Friday, March 20th, 2015

A Product Journal: The Evolutionary Prototype

I’m blogging about the development of a new product in Mozilla, look here for my other posts in this series

I came upon a new (for me) term recently: evolutionary prototyping. This is in contrast to the rapid or throwaway prototype.

Another term for the rapid prototype: the “close-ended prototype.” The prototype with a sunset, unlike the evolutionary prototype which is expected to become the final product, even if every individual piece of work will only end up as disposable scaffolding for the final product.

The main goal when using Evolutionary Prototyping is to build a very robust prototype in a structured manner and constantly refine it.

The first version of the product, written primarily late at night, was definitely a throwaway prototype. All imperative jQuery UI and lots of copy-and-paste code. It served its purpose. I was able to extend that code reasonably well – and I played with many ideas during that initial stage – but it was unreasonable to ask anyone else to touch it, and even I hated the code when I had stepped away from it for a couple weeks. So most of the code is being rewritten for the next phase.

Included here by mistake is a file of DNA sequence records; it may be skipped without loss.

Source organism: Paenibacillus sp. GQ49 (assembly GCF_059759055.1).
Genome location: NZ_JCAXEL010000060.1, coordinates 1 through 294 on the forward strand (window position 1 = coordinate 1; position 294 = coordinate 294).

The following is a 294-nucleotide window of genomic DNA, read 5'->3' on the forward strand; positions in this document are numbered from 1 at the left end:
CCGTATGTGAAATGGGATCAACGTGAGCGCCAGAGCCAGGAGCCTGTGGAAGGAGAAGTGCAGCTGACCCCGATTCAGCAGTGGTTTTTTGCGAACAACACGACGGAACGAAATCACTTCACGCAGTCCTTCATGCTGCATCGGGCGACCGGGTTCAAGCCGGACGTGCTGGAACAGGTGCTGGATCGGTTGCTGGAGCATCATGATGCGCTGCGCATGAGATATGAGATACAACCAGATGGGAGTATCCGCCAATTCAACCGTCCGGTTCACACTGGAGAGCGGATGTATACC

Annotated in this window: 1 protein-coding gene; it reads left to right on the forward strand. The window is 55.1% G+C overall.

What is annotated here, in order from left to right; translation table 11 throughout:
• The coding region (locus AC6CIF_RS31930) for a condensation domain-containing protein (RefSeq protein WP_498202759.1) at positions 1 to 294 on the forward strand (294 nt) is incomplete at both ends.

To minimize risk, the developer does not implement poorly understood features. The partial system is sent to customer sites. As users work with the system, they detect opportunities for new features and give requests for these features to developers. Developers then take these enhancement requests along with their own and use sound configuration-management practices to change the software-requirements specification, update the design, recode and retest.

Thinking about this, it’s a lot like the Minimal Viable Product approach. Of which I am skeptical. And maybe I’m skeptical because I see MVP as reductive, encouraging the aggressive stripping down of a product, and in the process encouraging design based on conventional wisdom instead of critical engagement. When people push me in that direction I get cagey and defensive (not a great response on my part, just acknowledging it). The framing of the evolutionary prototype feels more humble to me. I don’t want to focus on the question “how can we most quickly get this into users hands?” but instead “what do we know we should build, so we can collect a fuller list of questions we want to answer?”

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This is the personal site of Ian Bicking. The opinions expressed here are my own.